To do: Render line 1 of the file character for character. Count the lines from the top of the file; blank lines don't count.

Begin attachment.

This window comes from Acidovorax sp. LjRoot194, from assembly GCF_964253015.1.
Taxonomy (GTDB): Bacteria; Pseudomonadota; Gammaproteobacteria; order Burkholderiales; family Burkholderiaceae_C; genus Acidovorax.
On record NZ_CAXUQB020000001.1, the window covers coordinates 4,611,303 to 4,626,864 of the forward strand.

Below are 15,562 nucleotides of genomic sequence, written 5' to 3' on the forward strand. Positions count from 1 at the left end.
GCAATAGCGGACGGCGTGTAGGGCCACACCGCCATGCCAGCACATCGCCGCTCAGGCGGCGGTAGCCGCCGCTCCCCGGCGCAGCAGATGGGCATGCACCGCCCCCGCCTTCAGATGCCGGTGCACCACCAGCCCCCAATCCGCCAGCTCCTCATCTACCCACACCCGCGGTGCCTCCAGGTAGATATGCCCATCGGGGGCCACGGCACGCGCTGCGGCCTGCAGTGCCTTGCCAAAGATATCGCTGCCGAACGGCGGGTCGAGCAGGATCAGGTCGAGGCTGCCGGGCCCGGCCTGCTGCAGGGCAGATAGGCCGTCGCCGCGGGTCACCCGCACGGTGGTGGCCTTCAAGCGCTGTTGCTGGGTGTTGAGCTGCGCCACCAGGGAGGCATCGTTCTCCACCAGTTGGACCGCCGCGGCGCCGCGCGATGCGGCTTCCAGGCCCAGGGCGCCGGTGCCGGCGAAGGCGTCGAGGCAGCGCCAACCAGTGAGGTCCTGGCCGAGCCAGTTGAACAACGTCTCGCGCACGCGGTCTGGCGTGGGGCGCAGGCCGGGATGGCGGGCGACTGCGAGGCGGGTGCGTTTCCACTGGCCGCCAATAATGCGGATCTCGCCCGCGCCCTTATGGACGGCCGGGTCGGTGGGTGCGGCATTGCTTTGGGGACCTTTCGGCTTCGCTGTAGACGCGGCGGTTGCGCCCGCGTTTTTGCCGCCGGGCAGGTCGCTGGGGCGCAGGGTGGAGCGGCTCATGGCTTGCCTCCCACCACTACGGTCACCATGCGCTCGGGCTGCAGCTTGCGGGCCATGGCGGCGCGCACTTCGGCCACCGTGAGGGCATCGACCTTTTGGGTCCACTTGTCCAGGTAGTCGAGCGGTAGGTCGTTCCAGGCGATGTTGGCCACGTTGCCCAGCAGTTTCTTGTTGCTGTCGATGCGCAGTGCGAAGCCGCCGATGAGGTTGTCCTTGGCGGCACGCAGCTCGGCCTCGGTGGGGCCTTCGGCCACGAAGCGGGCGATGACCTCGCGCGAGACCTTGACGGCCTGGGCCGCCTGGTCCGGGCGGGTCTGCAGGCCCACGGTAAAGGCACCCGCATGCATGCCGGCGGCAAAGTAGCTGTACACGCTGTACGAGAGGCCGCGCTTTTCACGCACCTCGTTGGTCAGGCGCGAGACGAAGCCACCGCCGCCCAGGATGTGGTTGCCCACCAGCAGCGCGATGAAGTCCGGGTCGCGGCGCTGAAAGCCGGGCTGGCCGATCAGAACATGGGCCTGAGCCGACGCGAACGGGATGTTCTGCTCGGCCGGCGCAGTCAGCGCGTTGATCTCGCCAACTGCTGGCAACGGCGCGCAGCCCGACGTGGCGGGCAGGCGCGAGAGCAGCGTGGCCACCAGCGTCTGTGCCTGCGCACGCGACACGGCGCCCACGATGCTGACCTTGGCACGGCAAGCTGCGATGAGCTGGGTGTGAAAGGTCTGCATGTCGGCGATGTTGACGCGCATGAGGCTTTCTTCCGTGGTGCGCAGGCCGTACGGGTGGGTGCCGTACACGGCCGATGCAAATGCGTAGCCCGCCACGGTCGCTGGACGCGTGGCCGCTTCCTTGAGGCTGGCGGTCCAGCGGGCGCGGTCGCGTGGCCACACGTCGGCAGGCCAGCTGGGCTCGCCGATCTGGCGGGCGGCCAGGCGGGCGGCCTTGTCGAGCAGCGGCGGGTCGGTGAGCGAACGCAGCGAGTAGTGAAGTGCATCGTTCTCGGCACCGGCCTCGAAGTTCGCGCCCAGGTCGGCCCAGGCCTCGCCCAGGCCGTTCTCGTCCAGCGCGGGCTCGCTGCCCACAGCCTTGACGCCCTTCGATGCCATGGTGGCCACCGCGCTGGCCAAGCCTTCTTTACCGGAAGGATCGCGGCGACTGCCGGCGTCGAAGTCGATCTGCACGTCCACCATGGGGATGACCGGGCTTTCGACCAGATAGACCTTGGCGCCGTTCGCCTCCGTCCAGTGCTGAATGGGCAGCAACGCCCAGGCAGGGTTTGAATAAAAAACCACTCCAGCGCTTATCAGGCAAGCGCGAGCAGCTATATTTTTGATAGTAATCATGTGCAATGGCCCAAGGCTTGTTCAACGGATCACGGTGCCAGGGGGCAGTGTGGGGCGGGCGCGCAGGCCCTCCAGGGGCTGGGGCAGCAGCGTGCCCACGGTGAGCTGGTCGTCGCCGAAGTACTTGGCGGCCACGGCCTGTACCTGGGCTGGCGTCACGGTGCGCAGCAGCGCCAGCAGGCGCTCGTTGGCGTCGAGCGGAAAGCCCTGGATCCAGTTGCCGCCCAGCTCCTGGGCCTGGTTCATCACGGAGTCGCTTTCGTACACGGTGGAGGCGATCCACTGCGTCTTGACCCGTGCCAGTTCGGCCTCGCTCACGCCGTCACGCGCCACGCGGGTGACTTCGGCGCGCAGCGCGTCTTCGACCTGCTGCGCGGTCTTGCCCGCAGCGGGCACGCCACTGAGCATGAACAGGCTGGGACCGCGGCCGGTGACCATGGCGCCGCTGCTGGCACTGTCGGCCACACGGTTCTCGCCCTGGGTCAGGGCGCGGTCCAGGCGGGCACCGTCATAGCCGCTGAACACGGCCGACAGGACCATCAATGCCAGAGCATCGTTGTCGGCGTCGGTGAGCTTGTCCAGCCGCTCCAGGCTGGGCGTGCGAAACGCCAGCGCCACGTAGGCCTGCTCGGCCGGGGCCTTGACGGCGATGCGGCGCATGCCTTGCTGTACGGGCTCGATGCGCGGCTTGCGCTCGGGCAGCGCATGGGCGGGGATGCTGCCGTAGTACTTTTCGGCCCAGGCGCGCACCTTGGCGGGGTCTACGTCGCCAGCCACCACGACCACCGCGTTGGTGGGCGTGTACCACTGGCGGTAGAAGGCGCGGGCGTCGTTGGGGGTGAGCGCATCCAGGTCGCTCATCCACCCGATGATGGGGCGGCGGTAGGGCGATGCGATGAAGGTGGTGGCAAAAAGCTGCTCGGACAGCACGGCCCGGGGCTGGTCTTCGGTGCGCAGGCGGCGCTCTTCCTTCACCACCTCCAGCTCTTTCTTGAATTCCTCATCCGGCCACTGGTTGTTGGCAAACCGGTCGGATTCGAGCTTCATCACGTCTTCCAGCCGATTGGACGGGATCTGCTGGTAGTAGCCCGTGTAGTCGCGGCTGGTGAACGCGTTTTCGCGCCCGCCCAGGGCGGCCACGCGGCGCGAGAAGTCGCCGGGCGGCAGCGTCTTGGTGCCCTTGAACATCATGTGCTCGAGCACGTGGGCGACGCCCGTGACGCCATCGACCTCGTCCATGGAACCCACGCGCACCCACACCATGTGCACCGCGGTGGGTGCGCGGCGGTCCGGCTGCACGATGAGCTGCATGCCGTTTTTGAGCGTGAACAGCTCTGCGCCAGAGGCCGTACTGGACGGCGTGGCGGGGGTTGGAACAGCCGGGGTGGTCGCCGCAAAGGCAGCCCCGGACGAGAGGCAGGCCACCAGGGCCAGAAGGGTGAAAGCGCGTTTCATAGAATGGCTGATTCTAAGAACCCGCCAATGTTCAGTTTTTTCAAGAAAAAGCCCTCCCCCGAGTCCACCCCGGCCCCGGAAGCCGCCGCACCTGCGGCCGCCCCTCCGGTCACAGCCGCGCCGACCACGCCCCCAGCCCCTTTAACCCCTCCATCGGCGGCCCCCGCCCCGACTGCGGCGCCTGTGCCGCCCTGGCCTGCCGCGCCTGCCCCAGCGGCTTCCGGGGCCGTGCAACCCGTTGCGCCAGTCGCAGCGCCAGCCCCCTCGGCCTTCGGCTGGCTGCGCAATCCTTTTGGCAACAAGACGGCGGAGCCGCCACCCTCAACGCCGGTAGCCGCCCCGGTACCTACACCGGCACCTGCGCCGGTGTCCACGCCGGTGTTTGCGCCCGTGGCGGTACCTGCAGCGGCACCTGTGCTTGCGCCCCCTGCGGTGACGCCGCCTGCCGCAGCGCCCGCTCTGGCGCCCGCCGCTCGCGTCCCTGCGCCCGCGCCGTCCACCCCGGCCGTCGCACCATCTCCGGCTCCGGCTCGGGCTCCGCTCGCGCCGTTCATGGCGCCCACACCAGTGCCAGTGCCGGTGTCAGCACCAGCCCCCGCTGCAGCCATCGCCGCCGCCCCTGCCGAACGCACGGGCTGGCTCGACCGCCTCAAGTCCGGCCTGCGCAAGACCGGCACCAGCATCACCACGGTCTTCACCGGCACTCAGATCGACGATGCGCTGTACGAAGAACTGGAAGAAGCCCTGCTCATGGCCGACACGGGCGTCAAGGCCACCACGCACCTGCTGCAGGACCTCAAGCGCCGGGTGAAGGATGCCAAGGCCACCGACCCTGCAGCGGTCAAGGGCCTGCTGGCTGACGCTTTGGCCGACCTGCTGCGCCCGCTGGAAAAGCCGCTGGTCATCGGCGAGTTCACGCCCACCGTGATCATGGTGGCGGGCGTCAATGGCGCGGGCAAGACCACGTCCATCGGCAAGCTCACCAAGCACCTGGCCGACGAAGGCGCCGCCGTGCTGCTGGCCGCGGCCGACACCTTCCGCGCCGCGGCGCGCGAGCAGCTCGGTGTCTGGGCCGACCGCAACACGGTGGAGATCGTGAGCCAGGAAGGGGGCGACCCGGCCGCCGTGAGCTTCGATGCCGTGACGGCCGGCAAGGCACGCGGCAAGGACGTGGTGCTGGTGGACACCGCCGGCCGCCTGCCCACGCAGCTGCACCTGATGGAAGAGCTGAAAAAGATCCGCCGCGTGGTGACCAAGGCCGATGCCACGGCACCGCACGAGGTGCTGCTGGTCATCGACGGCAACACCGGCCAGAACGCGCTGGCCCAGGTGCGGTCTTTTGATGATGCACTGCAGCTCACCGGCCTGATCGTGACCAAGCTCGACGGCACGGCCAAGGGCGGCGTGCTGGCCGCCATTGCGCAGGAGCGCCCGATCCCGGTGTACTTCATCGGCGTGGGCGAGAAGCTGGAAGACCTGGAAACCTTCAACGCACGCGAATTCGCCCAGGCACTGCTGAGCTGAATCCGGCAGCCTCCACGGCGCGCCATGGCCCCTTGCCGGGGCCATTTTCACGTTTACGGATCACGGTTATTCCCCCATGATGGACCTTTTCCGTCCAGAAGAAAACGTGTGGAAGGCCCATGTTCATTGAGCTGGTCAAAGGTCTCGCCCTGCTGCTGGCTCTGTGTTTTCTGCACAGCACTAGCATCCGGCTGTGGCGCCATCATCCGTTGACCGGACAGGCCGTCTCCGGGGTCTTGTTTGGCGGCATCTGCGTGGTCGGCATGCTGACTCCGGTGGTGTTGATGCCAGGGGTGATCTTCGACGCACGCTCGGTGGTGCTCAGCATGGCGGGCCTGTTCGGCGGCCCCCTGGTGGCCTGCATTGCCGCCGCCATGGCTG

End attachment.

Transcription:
This window comes from Acidovorax sp. LjRoot194, from assembly GCF_964253015.1.